Hidden within the collection of the Smithsonian Institution's National Museum of American History is an astonishing group of historical relics, many of which never before have been displayed. These seemingly ordinary objects, gathered by generations of collectors, embody sometimes humorous but often poignant stories about extraordinary moments in our shared past.
Souvenir Nation presents more than fifty artifacts--from a shard of Plymouth Rock chiseled off by an over-zealous nineteenth-century tourist to the magnifying glass used to examine the infamous hanging chads of the 2000 presidential election. Readers will discover the stories behind the dish towel-turned-flag of truce that ended the Civil War, Franklin D. Roosevelt's Fireside Chat microphones, and the chairs that seated Richard Nixon and John F. Kennedy during America's first televised presidential debate--not to mention a curious pair of framed specimens known as the Hair of the Presidents and the Hair of Persons of Distinction.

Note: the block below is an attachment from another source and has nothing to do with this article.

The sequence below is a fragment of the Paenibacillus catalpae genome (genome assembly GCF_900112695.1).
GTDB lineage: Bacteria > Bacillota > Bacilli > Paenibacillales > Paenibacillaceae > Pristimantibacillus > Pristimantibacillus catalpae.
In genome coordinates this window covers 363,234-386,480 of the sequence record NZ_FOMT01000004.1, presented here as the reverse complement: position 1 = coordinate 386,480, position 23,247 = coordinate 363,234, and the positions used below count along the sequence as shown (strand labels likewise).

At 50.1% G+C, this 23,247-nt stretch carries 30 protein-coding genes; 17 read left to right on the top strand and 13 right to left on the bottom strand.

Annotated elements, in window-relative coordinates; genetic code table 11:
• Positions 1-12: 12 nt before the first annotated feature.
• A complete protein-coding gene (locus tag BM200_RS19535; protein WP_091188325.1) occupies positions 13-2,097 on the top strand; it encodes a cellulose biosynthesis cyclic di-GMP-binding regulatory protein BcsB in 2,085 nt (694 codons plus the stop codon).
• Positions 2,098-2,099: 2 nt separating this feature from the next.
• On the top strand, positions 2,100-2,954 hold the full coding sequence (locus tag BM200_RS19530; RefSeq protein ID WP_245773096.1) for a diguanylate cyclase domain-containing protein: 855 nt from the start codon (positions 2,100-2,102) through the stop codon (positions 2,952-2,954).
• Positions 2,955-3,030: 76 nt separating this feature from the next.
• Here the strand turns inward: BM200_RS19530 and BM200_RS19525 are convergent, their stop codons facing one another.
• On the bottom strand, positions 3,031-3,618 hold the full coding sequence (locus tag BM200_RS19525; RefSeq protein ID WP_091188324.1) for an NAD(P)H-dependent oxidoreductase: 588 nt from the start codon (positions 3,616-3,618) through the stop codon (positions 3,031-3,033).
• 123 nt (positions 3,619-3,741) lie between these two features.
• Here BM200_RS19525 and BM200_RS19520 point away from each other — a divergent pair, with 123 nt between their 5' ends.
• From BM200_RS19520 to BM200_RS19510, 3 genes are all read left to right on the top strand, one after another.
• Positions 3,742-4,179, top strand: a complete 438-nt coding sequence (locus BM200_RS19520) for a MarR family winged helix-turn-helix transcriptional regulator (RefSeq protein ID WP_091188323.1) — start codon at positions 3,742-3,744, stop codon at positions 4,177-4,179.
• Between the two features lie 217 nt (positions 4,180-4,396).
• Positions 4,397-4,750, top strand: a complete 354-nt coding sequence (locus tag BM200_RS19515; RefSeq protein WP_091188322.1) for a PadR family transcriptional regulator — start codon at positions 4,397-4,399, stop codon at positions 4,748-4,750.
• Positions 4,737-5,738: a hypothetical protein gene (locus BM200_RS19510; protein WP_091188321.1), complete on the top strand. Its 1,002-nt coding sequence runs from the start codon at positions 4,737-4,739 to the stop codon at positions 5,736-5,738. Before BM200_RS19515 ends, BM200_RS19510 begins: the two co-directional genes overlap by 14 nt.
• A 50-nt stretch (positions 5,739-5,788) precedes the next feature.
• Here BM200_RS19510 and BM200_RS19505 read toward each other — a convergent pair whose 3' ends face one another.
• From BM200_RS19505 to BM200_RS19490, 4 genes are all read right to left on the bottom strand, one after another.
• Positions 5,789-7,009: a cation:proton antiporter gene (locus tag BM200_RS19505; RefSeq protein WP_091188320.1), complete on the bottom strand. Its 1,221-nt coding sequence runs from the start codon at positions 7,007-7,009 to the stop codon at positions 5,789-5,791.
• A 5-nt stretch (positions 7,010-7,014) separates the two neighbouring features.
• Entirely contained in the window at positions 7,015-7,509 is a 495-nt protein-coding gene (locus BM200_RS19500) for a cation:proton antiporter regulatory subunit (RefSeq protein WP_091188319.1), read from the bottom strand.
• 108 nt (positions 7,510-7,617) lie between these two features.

Curator William L. Bird, Jr., author of America's Doll House and Holidays on Display, describes how each of these eccentric objects found a home at the Smithsonian and offers a glimpse behind the scenes of the museum. Strikingly photographed, the souvenirs in thie eclectric trove are signposts to a uniquely American narrative, revealing who we are through the things we have saved.